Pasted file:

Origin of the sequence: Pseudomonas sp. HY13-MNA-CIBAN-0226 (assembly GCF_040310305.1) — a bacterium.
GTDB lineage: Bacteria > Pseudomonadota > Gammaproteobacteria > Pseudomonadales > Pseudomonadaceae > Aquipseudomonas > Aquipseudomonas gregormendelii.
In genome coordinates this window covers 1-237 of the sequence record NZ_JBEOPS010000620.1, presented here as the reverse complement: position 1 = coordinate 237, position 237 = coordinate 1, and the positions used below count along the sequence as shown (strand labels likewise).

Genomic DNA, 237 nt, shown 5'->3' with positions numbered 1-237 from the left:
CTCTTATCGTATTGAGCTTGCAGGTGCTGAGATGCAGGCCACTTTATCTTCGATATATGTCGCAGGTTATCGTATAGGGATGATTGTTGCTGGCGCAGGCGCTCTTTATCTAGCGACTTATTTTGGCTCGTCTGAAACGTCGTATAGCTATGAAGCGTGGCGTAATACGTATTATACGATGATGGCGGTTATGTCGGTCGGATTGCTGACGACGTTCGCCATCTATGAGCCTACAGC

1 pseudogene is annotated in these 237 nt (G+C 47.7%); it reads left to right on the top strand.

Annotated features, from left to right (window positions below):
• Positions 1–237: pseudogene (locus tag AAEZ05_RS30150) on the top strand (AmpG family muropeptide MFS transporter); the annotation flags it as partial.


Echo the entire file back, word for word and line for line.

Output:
Origin of the sequence: Pseudomonas sp. HY13-MNA-CIBAN-0226 (assembly GCF_040310305.1) — a bacterium.
GTDB lineage: Bacteria > Pseudomonadota > Gammaproteobacteria > Pseudomonadales > Pseudomonadaceae > Aquipseudomonas > Aquipseudomonas gregormendelii.
In genome coordinates this window covers 1-237 of the sequence record NZ_JBEOPS010000620.1, presented here as the reverse complement: position 1 = coordinate 237, position 237 = coordinate 1, and the positions used below count along the sequence as shown (strand labels likewise).

Genomic DNA, 237 nt, shown 5'->3' with positions numbered 1-237 from the left:
CTCTTATCGTATTGAGCTTGCAGGTGCTGAGATGCAGGCCACTTTATCTTCGATATATGTCGCAGGTTATCGTATAGGGATGATTGTTGCTGGCGCAGGCGCTCTTTATCTAGCGACTTATTTTGGCTCGTCTGAAACGTCGTATAGCTATGAAGCGTGGCGTAATACGTATTATACGATGATGGCGGTTATGTCGGTCGGATTGCTGACGACGTTCGCCATCTATGAGCCTACAGC

1 pseudogene is annotated in these 237 nt (G+C 47.7%); it reads left to right on the top strand.

Annotated features, from left to right (window positions below):
• Positions 1–237: pseudogene (locus tag AAEZ05_RS30150) on the top strand (AmpG family muropeptide MFS transporter); the annotation flags it as partial.